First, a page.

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Montoya and Pattie found a way to work together, though, and Pattie in 2009 sold Montoya on a program that resulted in his most successful NASCAR season. Montoya made the Chase, notched a career-best 18 top-10s, and was third in points with six races to go in the season before fading to eighth in the final standings.

He should have won at Indianapolis that year and finally crossed winning on an oval off of his list. Instead, he was flagged for speeding on his final pit stop and his lead of more than 5 seconds was wiped away. After leading a race-high 116 laps, he finished 11th.

He should have won the race the next year, too, after leading 86 laps. Only a late caution for debris sent him onto pit road, where Pattie called for four new tires as teammate Jamie McMurray only took two. It sent Montoya back onto the track in seventh, angry and frustrated, where he ultimately wrecked trying to pass cars in traffic as McMurray went on to win the race.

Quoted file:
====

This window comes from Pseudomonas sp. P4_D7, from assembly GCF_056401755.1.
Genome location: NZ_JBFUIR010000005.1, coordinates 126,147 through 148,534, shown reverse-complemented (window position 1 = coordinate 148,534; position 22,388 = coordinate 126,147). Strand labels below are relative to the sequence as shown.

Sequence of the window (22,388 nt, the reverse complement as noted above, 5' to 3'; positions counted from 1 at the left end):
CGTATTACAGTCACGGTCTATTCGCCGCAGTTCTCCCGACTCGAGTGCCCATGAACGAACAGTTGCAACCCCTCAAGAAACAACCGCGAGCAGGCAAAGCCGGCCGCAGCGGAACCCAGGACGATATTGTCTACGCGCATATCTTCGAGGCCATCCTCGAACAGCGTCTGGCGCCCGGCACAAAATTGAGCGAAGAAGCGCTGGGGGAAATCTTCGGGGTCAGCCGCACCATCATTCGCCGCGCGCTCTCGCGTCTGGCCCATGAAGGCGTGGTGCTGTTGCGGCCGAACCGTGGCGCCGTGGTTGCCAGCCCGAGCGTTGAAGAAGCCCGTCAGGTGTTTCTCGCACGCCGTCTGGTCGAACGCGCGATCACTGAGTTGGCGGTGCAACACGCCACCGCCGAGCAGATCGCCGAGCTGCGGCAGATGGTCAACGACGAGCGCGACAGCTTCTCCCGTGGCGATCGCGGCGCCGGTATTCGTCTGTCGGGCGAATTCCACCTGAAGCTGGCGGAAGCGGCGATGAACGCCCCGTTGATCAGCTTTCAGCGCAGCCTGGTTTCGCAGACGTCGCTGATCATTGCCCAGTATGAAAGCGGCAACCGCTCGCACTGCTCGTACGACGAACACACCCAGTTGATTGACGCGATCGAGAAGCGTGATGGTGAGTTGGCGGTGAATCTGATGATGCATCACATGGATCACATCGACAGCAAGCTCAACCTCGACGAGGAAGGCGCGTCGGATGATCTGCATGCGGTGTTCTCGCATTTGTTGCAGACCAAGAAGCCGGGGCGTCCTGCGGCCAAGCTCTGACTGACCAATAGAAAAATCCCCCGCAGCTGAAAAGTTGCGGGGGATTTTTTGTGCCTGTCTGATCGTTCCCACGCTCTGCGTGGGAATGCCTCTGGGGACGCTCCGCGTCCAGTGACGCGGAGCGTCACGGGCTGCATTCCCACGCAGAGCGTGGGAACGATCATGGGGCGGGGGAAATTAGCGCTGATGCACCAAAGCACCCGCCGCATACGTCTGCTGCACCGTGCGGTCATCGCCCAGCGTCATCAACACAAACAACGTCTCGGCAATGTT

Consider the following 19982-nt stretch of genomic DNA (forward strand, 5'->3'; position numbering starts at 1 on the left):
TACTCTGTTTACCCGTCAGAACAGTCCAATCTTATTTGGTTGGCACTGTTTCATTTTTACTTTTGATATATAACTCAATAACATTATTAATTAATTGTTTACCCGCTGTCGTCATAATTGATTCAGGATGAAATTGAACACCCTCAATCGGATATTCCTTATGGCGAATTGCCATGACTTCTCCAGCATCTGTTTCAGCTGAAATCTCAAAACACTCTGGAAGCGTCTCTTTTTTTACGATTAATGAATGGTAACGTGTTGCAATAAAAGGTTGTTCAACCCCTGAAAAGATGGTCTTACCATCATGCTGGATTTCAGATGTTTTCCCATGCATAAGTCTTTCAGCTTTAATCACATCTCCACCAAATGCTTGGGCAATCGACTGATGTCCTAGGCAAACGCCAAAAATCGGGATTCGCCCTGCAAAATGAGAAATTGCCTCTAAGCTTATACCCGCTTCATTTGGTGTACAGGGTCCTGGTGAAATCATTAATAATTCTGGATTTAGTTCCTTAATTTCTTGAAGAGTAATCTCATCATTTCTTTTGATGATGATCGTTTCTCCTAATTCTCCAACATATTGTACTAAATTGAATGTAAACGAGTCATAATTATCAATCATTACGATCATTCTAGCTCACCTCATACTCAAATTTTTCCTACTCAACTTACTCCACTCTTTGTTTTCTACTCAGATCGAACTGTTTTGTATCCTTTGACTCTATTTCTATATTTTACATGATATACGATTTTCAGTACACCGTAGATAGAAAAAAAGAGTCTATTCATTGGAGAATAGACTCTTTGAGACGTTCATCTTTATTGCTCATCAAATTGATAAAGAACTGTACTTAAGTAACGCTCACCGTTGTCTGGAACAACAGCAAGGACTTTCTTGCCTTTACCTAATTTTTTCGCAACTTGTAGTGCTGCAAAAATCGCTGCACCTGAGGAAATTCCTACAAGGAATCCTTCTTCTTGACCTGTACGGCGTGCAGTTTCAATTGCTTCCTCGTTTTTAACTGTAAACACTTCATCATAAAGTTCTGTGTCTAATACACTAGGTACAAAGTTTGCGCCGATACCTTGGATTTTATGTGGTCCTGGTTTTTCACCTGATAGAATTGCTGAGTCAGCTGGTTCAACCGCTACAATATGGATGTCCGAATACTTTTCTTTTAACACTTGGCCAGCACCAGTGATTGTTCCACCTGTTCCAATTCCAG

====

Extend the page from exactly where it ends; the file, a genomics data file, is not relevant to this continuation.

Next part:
Although he went on to win on the road course at Watkins Glen later that year, Montoya didn’t have another chance on an oval. Pattie was let go the week before Indianapolis in 2011 _ Montoya’s fourth crew chief change_ and the team began an overhaul that winter. Chris Heroy was hired as Montoya’s fifth crew chief before 2012, and the entire year was spent trying to get the Ganassi cars up to speed.

So the stat line shows just two wins _ none on an oval _ and 54 top-10s in 230 career starts.

Stewart is quick to point out that’s not Montoya’s fault.

“At this level, it truly is about the people that you’re with,” said Stewart, the three-time NASCAR champion. “It’s like he mentioned the other day, he went through the lowest of low times last year with Ganassi and those guys have made huge, huge steps in their program this year. Now they are reaping the rewards of it, both him and Jamie. It’s good to see, because Juan is a championship-caliber driver.

“Where he was running in the field last year is not indicative of his skill and talent as a driver, and it was good to see him in a position to win the race.”

Montoya was also in position to win at Richmond in May until a late caution sent the field down pit road one final time. It took away his chance at victory and he settled for fourth. But after a series of early season issues and pit-road miscues, Montoya has climbed from 30th to 22nd in the standings and has three top-10 finishes in his last five races.

More important, he was in position for two wins.